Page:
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16 April 2019
Insolvency has no effect on enforcement
No possible nullity for breach of commercially reasonable terms
Standard protective rules are ineffective
Fraud cannot lead to cancellation of enforcement
On 16 May 2018 the Court of Appeal ruled on the enforcement process for a share pledge realised via the sale of shares in a Luxembourg company by the pledgee in a private transaction for a symbolic price, where the pledgor (a Luxembourg company) was subject to insolvency proceedings.
The Court of Appeal's decision covered the following points.
Under the Law on Financial Guarantees, a pledge is immune to any insolvency proceedings involving the pledgor. The Court of Appeal's decision specifies that this provision also applies to all enforcement acts relating to the realisation of a pledge. As such, in the present case, the share purchase agreement between the pledgee and the third-party purchaser could not be called into question as a result of the pledgor's insolvency.
The Court of Appeal stated that a potential violation of the rules applicable to a sale of pledged assets which had to be conducted according to the law and the pledge agreement at commercially reasonable terms may in no circumstances lead to the nullity of the sale in question. Rather, such a violation may result only in damages.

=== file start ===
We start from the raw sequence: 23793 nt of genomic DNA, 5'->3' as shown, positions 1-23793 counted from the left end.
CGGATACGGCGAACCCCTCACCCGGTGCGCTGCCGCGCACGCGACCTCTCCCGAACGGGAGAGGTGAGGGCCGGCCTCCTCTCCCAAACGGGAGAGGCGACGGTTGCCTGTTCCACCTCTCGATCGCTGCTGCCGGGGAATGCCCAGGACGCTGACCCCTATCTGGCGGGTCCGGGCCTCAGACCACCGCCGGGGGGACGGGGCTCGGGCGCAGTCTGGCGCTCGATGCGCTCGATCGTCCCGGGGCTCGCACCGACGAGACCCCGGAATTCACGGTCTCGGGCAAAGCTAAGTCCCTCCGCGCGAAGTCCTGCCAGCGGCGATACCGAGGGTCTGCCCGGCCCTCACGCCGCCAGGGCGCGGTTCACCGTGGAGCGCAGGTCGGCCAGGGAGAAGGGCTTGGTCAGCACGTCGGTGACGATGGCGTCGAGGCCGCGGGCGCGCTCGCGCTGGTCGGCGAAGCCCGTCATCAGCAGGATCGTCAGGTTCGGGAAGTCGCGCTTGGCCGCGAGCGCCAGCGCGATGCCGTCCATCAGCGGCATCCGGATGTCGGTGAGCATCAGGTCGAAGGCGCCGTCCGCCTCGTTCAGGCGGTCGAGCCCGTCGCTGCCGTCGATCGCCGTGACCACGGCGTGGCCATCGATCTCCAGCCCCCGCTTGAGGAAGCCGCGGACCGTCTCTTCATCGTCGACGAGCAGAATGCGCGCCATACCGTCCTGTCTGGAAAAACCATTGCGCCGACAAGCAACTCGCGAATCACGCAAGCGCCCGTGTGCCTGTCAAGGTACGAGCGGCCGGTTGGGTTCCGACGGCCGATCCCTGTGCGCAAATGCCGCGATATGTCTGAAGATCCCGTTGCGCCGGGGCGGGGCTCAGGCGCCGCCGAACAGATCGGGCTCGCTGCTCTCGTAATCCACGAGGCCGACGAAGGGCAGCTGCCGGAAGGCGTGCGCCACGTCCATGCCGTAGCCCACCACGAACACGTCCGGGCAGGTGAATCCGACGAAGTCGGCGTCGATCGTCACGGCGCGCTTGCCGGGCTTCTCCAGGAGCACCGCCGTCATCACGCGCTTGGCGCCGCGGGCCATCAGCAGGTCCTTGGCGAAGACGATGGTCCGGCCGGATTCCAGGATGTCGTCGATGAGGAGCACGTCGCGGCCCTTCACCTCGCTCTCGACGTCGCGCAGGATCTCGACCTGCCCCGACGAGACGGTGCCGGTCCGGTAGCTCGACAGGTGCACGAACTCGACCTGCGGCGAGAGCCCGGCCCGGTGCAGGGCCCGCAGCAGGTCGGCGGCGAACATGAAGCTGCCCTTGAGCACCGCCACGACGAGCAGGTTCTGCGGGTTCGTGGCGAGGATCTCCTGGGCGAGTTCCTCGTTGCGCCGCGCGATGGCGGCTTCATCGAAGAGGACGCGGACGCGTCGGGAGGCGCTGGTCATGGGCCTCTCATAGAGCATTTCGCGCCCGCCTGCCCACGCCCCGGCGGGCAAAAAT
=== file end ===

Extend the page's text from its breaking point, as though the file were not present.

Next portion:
The rules which generally apply to the challenge of a transfer of ownership provided for in the Civil Code (eg, sale at a low price, lack of price and donation) do not apply to sale transactions carried out as part of a pledge realisation.
In terms of enforcement, neither guarantee contracts nor performance contracts can be rendered null and void, even in the event of fraud. The same is true if the pledgor is subject to insolvency proceedings.
The Luxembourg District Court had already confirmed – in a case concerning the realisation of a pledge by appropriation of the pledged assets – that even in the event of an abuse in the valuation of assets pledged for appropriation, the punishment of such abuse may in no circumstances result in the nullity of the appropriation.
In the above decision, the Court of Appeal appears to have definitively removed any possibility of effectively challenging a transfer of ownership of pledged assets in an enforcement scenario on the basis of fraud, including manifest fraud by the pledgee. This is in contrast to a 10 July 2013 Luxembourg District Court decision and the general practice to date, which has been to consider the facts on a case-by-case basis.
The Court of Appeal's decision has therefore once again strengthened the effectiveness of financial collateral arrangements governed by Luxembourg law.
For further information on this topic please contact Mathieu Laurent or Maurice Goetschy at Luther SA by telephone (+352 27484 1) or email (email@example.com or firstname.lastname@example.org). The Luther SA website can be accessed at www.luther-lawfirm.com.
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